An internal audit by Veterans Affairs Canada suggests the federal government has all but lost control as it shells out hundreds of millions of dollars for veterans’ medical marijuana each year without proper oversight, direction or evidence of health benefits.
Quietly published this week, the audit’s results come amid an explosion in the number of veterans seeking reimbursement for their medical pot, from around 100 in 2014 to more than 18,000 last year — with no end to the surge in sight.
As a result, Veterans Affairs spent more than $150 million on medical marijuana last year — more than on all other prescription drugs combined. And that number is expected to grow to $200 million this year and $300 million by 2025-26.
Yet even as demand has grown exponentially, auditors found a continuing paucity of research about the medical benefits — and risks — of veterans using cannabis, especially those struggling with psychological trauma.
This has coincided with a lack of direction and control over who can get medical marijuana, what conditions the drug is being prescribed for and how veterans are getting authorization for their CMP (cannabis for medical purposes).
“VAC has taken steps to operationalize its policy to provide veterans with access to reimbursement for their CMP treatment,” the audit reads. “However, there remain serious gaps in internal controls in the areas of veteran health and program management.”
Veterans Affairs started reimbursing a small number of former military personnel for their medical cannabis in 2008, at which point the approvals were granted on an extremely limited basis and with the approval of a medical specialist.
The move followed a series of court decisions more than 20 years ago that first allowed a legal exemption from criminal prosecution for the consumption of medical marijuana.
Rules relaxed in 2014
Then, in 2014, Health Canada relaxed its rules on who could authorize the use of medical marijuana and for what conditions and circumstances. The new rules didn’t put a limit on the amount of pot that could be authorized, or the cost.
That change resulted in an explosion of claims and costs — despite the Liberal government’s decision in 2016 to limit claims to three grams per day at $8.50 per gram, with an allowance of up to 10 grams per day with medical authorization.
Auditors noted that the limited research information available suggests individuals should use less than three grams of cannabis per day and have regular followups with their health-care providers.
Health Canada and the College of Family Physicians of Canada have also warned about the potential negative impact of marijuana use by individuals suffering from mental health conditions, particularly post-traumatic stress disorder.
Lack of directions or restrictions
But the audit report says that Veterans Affairs has not provided any directions or restrictions on what kinds of health conditions are eligible for reimbursement of medical marijuana.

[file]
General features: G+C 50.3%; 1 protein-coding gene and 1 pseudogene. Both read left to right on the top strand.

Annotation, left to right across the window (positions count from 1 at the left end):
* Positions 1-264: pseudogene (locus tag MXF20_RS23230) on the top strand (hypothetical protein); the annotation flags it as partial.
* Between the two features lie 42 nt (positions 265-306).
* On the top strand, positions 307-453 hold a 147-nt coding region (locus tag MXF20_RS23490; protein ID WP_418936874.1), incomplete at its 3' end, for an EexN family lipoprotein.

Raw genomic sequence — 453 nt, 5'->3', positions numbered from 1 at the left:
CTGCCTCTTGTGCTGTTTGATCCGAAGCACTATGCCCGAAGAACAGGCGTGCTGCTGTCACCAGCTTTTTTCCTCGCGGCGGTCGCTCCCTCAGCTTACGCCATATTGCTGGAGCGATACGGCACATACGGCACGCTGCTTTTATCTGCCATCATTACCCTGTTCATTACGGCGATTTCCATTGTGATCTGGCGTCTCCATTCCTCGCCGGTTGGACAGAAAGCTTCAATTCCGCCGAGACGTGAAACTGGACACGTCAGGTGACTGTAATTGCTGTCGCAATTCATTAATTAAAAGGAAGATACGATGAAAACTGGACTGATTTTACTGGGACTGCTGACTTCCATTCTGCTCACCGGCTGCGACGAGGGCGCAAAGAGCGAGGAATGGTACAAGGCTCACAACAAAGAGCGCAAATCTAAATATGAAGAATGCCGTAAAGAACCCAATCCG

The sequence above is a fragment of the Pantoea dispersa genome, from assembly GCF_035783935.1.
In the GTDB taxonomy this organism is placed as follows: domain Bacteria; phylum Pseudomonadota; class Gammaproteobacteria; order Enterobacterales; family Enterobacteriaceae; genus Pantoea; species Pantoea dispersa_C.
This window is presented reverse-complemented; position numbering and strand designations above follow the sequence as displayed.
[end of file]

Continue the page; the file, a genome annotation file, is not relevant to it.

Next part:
Virtually any medical condition is eligible. That includes PTSD, which the auditors found was a diagnosis for “the vast majority” of veterans who have been reimbursed for medical cannabis.
At the same time, nearly 80 per cent of authorizations were for three grams of cannabis or more per day, while authorization letters from specialists for many veterans also “show very little sign of a strong physician-patient relationship.”
“Followup recommendations were vague, using wording such as ‘followup in six months or as clinically required,”‘ the report reads. “Just over half of the specialist letters we reviewed did not mention anything about followup.”
That wasn’t the only thing missing. Roughly one-third of files reviewed by the auditors did not have any record of which health-care provider had actually authorized the veteran to receive medical cannabis. And many files were missing other data.
One of the audit’s more troubling findings was that 11 health-care providers were responsible for authorizing nearly 40 per cent of all requests for medical weed. One had signed off on nearly 1,300 such requests.
“There (is a) small number of CMP physician authorizers with very large veteran patient loads bringing into question the robustness of the medical oversight,” the audit report reads.
“With limited guidance available on authorizing CMP, there is a risk that some health care practitioners may be over-prescribing the treatment.”
Despite these red flags and the potential risk to veterans and taxpayers, auditors found the vast majority of requests for reimbursement were approved as the department focused on ensuring access rather than monitoring and control.
That included reimbursements for 45 veterans whose medical condition was listed as a substance-abuse disorder, and 46 who were also being reimbursed for anti-depressants, anti-psychotics, benzodiazepines, opioids and narcotics.
Auditors suggested the problems are the result of the department focusing too much on setting up the reimbursement process and ensuring access. They noted that the entire program is being managed by the equivalent of 3.5 staff members.
“VAC can do more to identify trends in the CMP program that may be problematic and adjust policy to safeguard the health and well-being of veterans,” the report says.
“As demand for the CMP program continues to grow exponentially, VAC will need to properly manage resources and examine policy and program effectiveness.”
In response to the audit, Veterans Affairs officials say they are looking at a variety of changes in terms of which conditions are eligible for reimbursement, as well as limits on the daily amount that can authorized and for what types of products.
The department is also contemplating a new, more-detailed authorization form and additional safeguards for those requesting more than three grams per day. It is not clear when the changes may be rolled out.